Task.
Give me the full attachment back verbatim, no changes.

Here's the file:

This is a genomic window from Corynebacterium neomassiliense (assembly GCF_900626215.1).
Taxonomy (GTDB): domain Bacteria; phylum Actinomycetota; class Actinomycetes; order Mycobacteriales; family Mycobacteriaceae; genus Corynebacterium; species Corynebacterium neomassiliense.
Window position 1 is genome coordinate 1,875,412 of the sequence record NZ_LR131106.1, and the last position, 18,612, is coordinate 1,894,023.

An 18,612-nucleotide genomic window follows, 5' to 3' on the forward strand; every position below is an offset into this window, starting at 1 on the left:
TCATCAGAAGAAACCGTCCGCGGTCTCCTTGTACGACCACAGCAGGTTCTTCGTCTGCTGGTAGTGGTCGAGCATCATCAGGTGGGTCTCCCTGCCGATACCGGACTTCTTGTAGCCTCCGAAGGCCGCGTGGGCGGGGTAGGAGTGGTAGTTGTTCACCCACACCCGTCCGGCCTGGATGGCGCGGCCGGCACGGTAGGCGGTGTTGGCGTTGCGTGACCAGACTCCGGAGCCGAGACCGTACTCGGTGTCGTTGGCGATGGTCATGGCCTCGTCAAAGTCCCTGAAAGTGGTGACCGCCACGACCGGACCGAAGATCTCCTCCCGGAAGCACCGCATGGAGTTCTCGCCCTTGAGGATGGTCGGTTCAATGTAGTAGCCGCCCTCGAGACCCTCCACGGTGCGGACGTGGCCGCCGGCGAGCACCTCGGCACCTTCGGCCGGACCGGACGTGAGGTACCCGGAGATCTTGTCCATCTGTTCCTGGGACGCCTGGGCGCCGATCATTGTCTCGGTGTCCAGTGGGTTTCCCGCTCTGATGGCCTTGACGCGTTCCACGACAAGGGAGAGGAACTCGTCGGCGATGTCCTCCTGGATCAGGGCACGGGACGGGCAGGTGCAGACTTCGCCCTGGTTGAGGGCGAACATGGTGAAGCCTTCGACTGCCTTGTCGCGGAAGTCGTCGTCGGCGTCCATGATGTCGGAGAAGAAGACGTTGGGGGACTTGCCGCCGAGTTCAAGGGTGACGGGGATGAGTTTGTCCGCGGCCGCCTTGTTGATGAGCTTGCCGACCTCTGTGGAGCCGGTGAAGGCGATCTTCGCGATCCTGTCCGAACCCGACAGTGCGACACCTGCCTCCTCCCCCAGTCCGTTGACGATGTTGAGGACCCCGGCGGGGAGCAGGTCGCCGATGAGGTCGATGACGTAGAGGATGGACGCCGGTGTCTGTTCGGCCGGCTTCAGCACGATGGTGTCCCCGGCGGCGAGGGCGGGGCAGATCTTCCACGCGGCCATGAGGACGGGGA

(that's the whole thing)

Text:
This is a genomic window from Corynebacterium neomassiliense (assembly GCF_900626215.1).
Taxonomy (GTDB): domain Bacteria; phylum Actinomycetota; class Actinomycetes; order Mycobacteriales; family Mycobacteriaceae; genus Corynebacterium; species Corynebacterium neomassiliense.
Window position 1 is genome coordinate 1,875,412 of the sequence record NZ_LR131106.1, and the last position, 18,612, is coordinate 1,894,023.

An 18,612-nucleotide genomic window follows, 5' to 3' on the forward strand; every position below is an offset into this window, starting at 1 on the left:
TCATCAGAAGAAACCGTCCGCGGTCTCCTTGTACGACCACAGCAGGTTCTTCGTCTGCTGGTAGTGGTCGAGCATCATCAGGTGGGTCTCCCTGCCGATACCGGACTTCTTGTAGCCTCCGAAGGCCGCGTGGGCGGGGTAGGAGTGGTAGTTGTTCACCCACACCCGTCCGGCCTGGATGGCGCGGCCGGCACGGTAGGCGGTGTTGGCGTTGCGTGACCAGACTCCGGAGCCGAGACCGTACTCGGTGTCGTTGGCGATGGTCATGGCCTCGTCAAAGTCCCTGAAAGTGGTGACCGCCACGACCGGACCGAAGATCTCCTCCCGGAAGCACCGCATGGAGTTCTCGCCCTTGAGGATGGTCGGTTCAATGTAGTAGCCGCCCTCGAGACCCTCCACGGTGCGGACGTGGCCGCCGGCGAGCACCTCGGCACCTTCGGCCGGACCGGACGTGAGGTACCCGGAGATCTTGTCCATCTGTTCCTGGGACGCCTGGGCGCCGATCATTGTCTCGGTGTCCAGTGGGTTTCCCGCTCTGATGGCCTTGACGCGTTCCACGACAAGGGAGAGGAACTCGTCGGCGATGTCCTCCTGGATCAGGGCACGGGACGGGCAGGTGCAGACTTCGCCCTGGTTGAGGGCGAACATGGTGAAGCCTTCGACTGCCTTGTCGCGGAAGTCGTCGTCGGCGTCCATGATGTCGGAGAAGAAGACGTTGGGGGACTTGCCGCCGAGTTCAAGGGTGACGGGGATGAGTTTGTCCGCGGCCGCCTTGTTGATGAGCTTGCCGACCTCTGTGGAGCCGGTGAAGGCGATCTTCGCGATCCTGTCCGAACCCGACAGTGCGACACCTGCCTCCTCCCCCAGTCCGTTGACGATGTTGAGGACCCCGGCGGGGAGCAGGTCGCCGATGAGGTCGATGACGTAGAGGATGGACGCCGGTGTCTGTTCGGCCGGCTTCAGCACGATGGTGTCCCCGGCGGCGAGGGCGGGGCAGATCTTCCACGCGGCCATGAGGACGGGGA